A Primer on Sewing Knits
Let me quickly dispel the apparent mystery about sewing with knits: There isn’t any mystery. Nonetheless, after 30 years of writing and teaching on the subject, I’m always surprised to find out that these supple fabrics still alarm many sewers. Nowadays there are so many new knit fabrics available, it’s hard to know how to handle them all. So I’d like to present basic information every sewer needs to create knit garments that look like ready-to-wear. Believe me, sewing knits is easy. You don’t have to be an expert.
The great fun of sewing with knits is the leeway they give you when fitting. A garment made from a stretchy fabric doesn’t have to fit as perfectly as one made from a woven, so knits eliminate the pressure of exact measuring and altering of patterns. They’re also so comfortable to wear.
When constructing knit garments, the first rule is that if the fabric stretches, the seams must stretch, too, so that the stitching won’t pop as you bend and move in the garment. I’ll show you that whatever machine you have, you can achieve flat, stretchy seams.
Select patterns designed for knits when you sew these forgiving fabrics, available in an amazing variety. See “Sources of knits” below.
Check out the fabrics
Whether made of cotton, wool, linen, one of the new synthetics, or a blend, each knit falls into one of several construction categories: single knits (created on a commercial knitting machine with a single bed of needles); double knits (created on a double-bed machine with two back-to-back beds of needles); and rib knits (made by alternating stitches between two needle beds). Single-knit fabrics like jersey, velour, terry, and fleece look different on the reverse side, have cut edges that curl, and usually have about 25 percent stretch. Double knits like interlock (made with fine yarns) tend to be more stable than single knits, often look the same on both sides, have cut edges that don’t curl, and stretch from 25 percent to 75 percent, depending on the fiber and construction. Rib knits, constructed from alternating knit and purl stitches in various combinations, may look the same or different on opposite sides, tend not to curl, and have up to 100 percent stretch.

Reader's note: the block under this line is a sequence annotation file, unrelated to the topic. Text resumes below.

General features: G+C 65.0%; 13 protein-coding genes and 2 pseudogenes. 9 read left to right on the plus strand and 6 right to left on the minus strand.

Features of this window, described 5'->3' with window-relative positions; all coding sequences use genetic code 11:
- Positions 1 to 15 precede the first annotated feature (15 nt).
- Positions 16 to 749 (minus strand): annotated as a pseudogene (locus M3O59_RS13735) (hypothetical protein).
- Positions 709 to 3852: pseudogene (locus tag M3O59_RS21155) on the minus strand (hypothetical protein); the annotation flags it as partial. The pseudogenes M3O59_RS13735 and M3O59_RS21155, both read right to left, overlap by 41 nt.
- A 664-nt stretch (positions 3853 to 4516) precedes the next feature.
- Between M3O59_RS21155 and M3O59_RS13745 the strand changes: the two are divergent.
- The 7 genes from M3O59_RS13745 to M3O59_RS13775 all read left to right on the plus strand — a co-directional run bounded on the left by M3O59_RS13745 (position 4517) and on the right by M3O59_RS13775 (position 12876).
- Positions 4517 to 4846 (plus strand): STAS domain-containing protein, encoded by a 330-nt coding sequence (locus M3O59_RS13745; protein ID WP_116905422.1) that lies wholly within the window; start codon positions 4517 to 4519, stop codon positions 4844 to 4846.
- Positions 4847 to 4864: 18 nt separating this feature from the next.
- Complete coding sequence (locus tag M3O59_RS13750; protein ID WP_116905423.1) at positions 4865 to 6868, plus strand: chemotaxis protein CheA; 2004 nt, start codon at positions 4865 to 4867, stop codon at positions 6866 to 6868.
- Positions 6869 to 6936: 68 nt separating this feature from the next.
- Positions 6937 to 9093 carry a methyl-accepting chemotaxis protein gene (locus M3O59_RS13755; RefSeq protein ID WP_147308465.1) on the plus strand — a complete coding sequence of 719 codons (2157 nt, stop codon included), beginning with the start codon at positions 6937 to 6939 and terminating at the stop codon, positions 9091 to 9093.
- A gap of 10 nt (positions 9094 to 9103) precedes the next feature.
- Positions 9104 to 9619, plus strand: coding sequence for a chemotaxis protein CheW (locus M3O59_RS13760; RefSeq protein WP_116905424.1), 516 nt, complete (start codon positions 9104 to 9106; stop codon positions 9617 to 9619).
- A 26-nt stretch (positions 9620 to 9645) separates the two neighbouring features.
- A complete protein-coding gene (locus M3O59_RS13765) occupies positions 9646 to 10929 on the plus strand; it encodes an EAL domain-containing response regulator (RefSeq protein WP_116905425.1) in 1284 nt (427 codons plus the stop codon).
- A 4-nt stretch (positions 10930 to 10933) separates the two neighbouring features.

My philosophy for fabric preparation is to always pretreat a fabric before you sew it exactly as you plan to care for the finished garment. This means that cotton, linen, and synthetic knits should be washed and dried (in the dryer if you plan to dry them this way later), and wool knits should be thoroughly steamed before cutting.
Smart pattern choices
When planning a knit garment, I recommend selecting a pattern designed specifically for knits, rather than for woven fabrics, because the pattern will have the correct amount of ease built into it. The amount of stretch in the fabric will determine the style and size pattern you choose. Check the pattern envelope for suggested fabrics and the amount of stretch required for the style. If you choose a fabric with less stretch, you’ll need to add more ease.
Since knit fabric has built-in ease, you don’t need as much in the pattern as you would for a woven fabric. A couple of inches of bust ease, for example, is plenty for a fairly fitted knit style, compared with the 5 inches of bust ease needed for many woven garments. And a double-knit skirt hangs nicely with 2 inches of ease, while a woven skirt would require at least 3 inches to 4 inches.
You can get successful results on knits, whether you own a basic sewing machine or the latest high-tech serger. I began sewing on knits long before I owned a serger, and I still recommend my original technique of sewing with a long straight stitch of 9 stitches per inch (3 mm), stretching the seam as I sew it (as much as the fabric stretches easily) to add elasticity. When the seam returns to its normal length, the stitches are closer together and the upper and lower thread tensions have loosened. As for using zigzag or stretch stitches to construct seams, I’ve simply never liked them.